With Camp NaNo beginning this weekend, I’ve been thinking more about characters and what makes them tick. I have a couple of favourite types of characters that I write a lot, and they tend to fit well together.
The first one is The Tortured Soul. This person has had to deal with some kind of trauma in their past which influences the way they interact with others in the present. They either can’t see their worth or have decided they don’t want to risk sharing themselves with anyone. There’s lots of potential for angst with this sort of character. Checa is this sort of character, and he’s noble with it.
The second type of character is the lonely one craving his own true love. He’s lonely even if he’s surrounded by friends and family, and he’s a romantic, whether he’s prepared to admit it or not. In a lot of cases, he’s just an ordinary guy with his own personality quirks, who knows himself reasonably well, but still learns a lot about himself as he gets to know the one who’ll be his love. Heath fits this character trope. He’s comfortable with who he is. He even knows who his true love is, but he can’t achieve nirvana because Checa won’t accept it. Even once they’ve Bonded, tied to each other for eternity, Heath doubts Checa’s commitment.
I thought I’d share a small excerpt from Warrior Pledge—one no one would have seen unless they’ve read the book. It shows some of Checa’s reluctance to be the hero, and some of what has made him who he is.
Pretto spent a few seconds fluffing his gown around his feet until he was satisfied with the drape of the fabric, and then he addressed Checa. “So, now we know there won’t be any interruptions—” He glared at Heath who’d opened his mouth to speak. When he once again subsided, Pretto continued. “Why don’t you tell me what you’re thinking, Captain.” Pretto clasped his hands together at his waist and tilted his head so the light caught his bouffant locks, setting the red threads aflame.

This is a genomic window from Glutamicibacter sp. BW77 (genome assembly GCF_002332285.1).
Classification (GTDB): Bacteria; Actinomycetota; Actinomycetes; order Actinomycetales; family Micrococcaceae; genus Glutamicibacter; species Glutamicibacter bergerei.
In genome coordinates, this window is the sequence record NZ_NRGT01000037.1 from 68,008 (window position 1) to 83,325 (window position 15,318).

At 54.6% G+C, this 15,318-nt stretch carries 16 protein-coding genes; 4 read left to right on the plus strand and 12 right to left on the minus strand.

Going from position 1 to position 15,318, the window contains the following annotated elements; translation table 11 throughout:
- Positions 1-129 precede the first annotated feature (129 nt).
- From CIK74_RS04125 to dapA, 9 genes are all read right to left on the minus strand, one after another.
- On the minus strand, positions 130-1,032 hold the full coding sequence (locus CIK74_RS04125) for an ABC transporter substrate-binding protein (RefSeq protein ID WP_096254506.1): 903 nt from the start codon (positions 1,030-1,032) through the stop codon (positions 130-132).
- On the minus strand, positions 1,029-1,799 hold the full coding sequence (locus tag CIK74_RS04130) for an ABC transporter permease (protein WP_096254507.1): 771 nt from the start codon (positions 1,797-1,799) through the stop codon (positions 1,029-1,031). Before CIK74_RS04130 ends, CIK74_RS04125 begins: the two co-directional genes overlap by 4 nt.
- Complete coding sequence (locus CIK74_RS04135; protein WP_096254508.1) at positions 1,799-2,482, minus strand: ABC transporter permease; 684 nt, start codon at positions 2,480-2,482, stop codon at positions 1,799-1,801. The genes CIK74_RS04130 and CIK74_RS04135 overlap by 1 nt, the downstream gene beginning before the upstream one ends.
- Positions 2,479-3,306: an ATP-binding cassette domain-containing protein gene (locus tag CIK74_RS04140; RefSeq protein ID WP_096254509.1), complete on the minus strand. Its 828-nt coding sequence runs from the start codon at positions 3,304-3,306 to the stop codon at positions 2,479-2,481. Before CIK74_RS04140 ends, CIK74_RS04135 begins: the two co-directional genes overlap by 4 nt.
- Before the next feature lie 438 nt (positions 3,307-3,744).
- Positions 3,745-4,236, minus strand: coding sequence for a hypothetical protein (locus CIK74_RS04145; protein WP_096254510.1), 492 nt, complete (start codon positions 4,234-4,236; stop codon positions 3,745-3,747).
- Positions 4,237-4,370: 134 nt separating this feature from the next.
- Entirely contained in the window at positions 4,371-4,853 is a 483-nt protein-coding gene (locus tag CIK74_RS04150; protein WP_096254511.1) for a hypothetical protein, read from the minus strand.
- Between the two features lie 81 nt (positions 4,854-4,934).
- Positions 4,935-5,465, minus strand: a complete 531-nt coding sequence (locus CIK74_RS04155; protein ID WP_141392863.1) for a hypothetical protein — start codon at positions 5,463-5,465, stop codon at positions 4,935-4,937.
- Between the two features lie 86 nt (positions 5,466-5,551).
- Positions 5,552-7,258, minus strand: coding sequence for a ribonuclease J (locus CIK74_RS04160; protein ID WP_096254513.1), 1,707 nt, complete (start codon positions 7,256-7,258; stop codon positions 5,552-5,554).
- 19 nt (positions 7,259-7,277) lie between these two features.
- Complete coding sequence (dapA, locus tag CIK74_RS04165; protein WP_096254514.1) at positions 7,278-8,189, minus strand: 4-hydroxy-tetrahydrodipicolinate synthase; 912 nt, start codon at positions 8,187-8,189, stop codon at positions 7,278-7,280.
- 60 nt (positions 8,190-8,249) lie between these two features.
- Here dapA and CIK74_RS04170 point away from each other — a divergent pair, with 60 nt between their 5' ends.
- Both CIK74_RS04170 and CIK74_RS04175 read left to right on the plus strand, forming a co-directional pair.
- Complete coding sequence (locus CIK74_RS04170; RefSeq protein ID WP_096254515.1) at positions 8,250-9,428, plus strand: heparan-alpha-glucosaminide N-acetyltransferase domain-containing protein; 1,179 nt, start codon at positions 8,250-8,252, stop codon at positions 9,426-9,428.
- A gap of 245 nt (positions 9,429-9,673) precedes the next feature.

“I’m not the Silver Shining from Rock, and Heath isn’t going on any quest that will get him killed.” That should be clear enough.
After a lengthy pause that had Checa fighting not to fill the void with more words and Heath fidgeting on the sofa, Pretto spoke again. Instead of the commanding baritone he usually issued orders with, the old man’s voice was soft and persuasive. “Why aren’t you the Silver?”
Checa paced, needing the physical activity to keep his anger and anxiety in check. “I wasn’t born with silver eyes. My eyes aren’t silver—they’re green. They only changed to silver after—” Shit, he’d have to be honest, even though the Seer already knew. “—after I killed a man.”
“Do you regret that?”
“Fuck no! Not the first one. The Bastard killed my brother. He’d done worse to him and to others. He deserved to die.” The response burst from him before he had time to wonder why Pretto suddenly wanted to talk about ancient history. “He won’t hurt another child.” He took a deep breath, settling the anger and fear and sorrow that always erupted when he thought of what the Bastard had done to him.
“So you avenged them and protected others.”
Checa stayed silent. He’d spent months explaining why he’d done what he’d done when it had happened. He didn’t need to go through it again.
“What about the second one?”
“The second was an accident. The idiot came at me from behind after he’d gone down.” The Bastard always hit him from behind when he intended to hurt him badly. Checa had reacted instinctively, even though he’d killed the Bastard years before. “That one I regret.” The guard had ignored training rules and wouldn’t accept that he’d lost, but he hadn’t deserved to die.
Pretto nodded and pursed his lips. The light caught the pink gloss, making his lips appear fuller. Checa looked away. “Have your eyes changed to silver since?”
“Only once,” Checa responded grudgingly, then stood tall, defying what Pretto called his destiny. “I’m not going to keep killing people just so my eyes stay silver.”
I was out to dinner last night and someone asked me why I write genre; isn't literary writing better? I can't say one is better than the other; I can only tell you what works for me.